Our ‘Rashtriya English’ legitimate: Jug Suraiya

September 30th, 2011 - 11:57 am ICT by IANS  

New Delhi, Sep 30 (IANS) The English language in India is becoming ‘glocal’ - a cross between global and local, says noted writer-columnist Jug Suraiya who has written about his early years in a new book, “JS & The Times of My Life”.

“We are evolving our own kind of Rashtriya (Indianised) English which is as legitimate as the Queen’s English,” Suraiya, identified with his column, “Jugular Vein”, told IANS.

“English is a very flexible language…and extremely adaptable. It is an international language,” he said.

And the brand of new Indian English is becoming acceptable in the media, he said.

“Journalism has become more chatty, informal and interactive. It speaks to people. More than television, this is due to the internet,” Suraiya said.

“Journalism is also all about people. I keep my ears open to what people are excited about - one cannot write in a vacuum,” he said.

The writer believes in the “power of print, need-based subjectivity in journalism”.

“Television stokes the heat while the fine print channelises the heat to allow the mental gears function…,” he said.

Suraiya owes his informal style and humour to his early days in Junior Statesman (JS) where his mentor was Desmond Doig, the then editor of the publication.

“I remember that he made me do a caption story 10 times on. You can do it…he imparted a sense of self-discipline and determination to get the best out of a journalist,” Suraiya said.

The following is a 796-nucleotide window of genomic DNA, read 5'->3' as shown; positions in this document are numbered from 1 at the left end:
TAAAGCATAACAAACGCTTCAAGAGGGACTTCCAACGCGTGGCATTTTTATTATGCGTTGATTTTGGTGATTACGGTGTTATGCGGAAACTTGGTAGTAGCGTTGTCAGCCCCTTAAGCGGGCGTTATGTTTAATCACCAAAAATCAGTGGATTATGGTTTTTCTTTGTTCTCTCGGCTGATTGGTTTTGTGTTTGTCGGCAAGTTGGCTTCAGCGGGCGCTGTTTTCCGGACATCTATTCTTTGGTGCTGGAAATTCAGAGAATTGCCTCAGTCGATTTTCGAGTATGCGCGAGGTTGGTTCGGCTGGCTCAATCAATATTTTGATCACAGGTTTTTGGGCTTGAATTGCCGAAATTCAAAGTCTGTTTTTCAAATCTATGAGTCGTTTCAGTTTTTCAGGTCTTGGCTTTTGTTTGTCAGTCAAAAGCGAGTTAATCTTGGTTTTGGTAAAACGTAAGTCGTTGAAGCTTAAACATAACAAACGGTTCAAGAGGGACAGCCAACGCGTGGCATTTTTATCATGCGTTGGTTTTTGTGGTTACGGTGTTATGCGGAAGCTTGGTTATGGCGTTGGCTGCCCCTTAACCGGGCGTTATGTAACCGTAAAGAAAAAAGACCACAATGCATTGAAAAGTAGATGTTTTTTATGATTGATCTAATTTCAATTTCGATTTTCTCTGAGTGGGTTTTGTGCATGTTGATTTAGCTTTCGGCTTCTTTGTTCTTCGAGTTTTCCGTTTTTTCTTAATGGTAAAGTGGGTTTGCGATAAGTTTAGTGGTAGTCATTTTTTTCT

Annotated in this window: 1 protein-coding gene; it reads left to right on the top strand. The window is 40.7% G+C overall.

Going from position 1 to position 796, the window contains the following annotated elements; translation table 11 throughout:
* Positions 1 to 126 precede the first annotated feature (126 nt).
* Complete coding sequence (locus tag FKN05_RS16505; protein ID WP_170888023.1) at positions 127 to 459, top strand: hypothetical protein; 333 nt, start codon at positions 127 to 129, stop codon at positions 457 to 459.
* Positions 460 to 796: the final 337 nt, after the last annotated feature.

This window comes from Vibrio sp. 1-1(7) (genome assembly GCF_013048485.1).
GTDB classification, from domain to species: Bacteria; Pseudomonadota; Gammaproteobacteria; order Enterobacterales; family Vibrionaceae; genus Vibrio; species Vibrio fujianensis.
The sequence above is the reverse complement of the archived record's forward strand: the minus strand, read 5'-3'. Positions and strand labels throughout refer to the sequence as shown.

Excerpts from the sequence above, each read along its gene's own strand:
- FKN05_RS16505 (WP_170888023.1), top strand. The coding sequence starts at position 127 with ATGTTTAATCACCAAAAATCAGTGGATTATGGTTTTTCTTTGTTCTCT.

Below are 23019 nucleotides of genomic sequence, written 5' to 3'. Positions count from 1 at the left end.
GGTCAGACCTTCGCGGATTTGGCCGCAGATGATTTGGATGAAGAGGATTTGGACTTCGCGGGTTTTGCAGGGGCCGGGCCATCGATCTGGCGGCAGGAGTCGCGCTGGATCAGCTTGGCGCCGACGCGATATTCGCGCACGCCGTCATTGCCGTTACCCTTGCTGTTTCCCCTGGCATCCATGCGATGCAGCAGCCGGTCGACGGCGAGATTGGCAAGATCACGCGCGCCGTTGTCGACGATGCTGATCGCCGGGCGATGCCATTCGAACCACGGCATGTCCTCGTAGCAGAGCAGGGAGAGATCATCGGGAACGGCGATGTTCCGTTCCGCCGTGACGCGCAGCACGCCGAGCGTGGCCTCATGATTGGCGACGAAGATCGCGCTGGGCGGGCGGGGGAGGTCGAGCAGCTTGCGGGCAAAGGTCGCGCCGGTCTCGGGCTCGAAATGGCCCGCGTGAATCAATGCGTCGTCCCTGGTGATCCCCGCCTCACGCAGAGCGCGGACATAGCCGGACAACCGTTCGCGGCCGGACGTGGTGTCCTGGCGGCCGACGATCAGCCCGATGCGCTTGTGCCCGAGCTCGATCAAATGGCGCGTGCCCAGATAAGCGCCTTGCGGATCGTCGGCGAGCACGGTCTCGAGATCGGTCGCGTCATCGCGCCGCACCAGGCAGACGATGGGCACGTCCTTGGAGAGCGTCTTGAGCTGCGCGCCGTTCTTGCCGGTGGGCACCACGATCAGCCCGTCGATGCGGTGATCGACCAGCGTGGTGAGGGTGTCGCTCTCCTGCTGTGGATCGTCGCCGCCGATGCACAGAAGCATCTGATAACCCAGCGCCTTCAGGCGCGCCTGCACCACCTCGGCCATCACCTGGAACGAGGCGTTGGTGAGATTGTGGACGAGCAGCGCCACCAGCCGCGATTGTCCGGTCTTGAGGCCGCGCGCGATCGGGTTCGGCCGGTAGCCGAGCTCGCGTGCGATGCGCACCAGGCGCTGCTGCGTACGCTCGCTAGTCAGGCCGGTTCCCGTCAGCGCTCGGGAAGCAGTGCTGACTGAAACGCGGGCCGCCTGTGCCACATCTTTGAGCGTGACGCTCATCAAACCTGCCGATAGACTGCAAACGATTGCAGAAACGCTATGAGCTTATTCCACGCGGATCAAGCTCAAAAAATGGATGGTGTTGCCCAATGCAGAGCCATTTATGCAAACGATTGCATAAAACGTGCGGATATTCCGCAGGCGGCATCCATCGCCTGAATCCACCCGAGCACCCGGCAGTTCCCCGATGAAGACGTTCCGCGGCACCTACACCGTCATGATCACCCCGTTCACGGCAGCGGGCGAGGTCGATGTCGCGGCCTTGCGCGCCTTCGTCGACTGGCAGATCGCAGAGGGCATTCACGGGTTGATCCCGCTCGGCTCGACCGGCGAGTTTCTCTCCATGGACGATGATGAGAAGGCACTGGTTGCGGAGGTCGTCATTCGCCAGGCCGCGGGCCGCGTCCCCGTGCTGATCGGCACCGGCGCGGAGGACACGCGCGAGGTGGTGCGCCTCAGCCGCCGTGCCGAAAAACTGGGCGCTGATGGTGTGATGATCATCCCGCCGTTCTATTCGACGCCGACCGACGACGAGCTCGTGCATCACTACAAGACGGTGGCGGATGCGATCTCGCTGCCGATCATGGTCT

Suraiya’s style is a rare combination of wit, laughter, cutting analysis, observations and lucid language.

It creeps into his autobiography in which he takes a walk down the memory lane recapping his heydays as a maverick adventurer and a daring journalist.

“I did not want to become a journalist, it was chance - by accident,” he said of his vocation of 40 years.

Suraiya is a living story mine, brimming with anecdotes from JS - the young reader’s bible in the 1960s-70s. He of course went on to famously join the Times of India.

He recalled an encounter with Dev Anand on the sets of “Hare Rama Hare Krishna” in Kathmandu.

“They were shooting the famous, ‘Dum Maro Dum…’ scene at the Kashtmandap, an ancient shrine built from the single wood of a single tree. The next morning, The Rising Nepal, the government-owned daily accused the actor-director of having desecrated the sacred place…,” Suraiya wrote in his book.

“We’ve got to do something about this,” Suraiya quoted Dev Anand as saying.

At a hurriedly-summoned press conference, Nepali journalists warmed up to the actor’s smile and “informal discussions about Bollywood formula movies and epics”. The next day’s headline had him back as hero from the plunderer of yesterday.

“JS & The Times…”, published by Westland Ltd, was released in the capital Tuesday by peer M.J. Akbar.

Suraiya has authored several books, including an anthology of humorous writing, “Juggling Act”.

(Madhusree Chatterjee can be contacted at madhu.c@ians.in)

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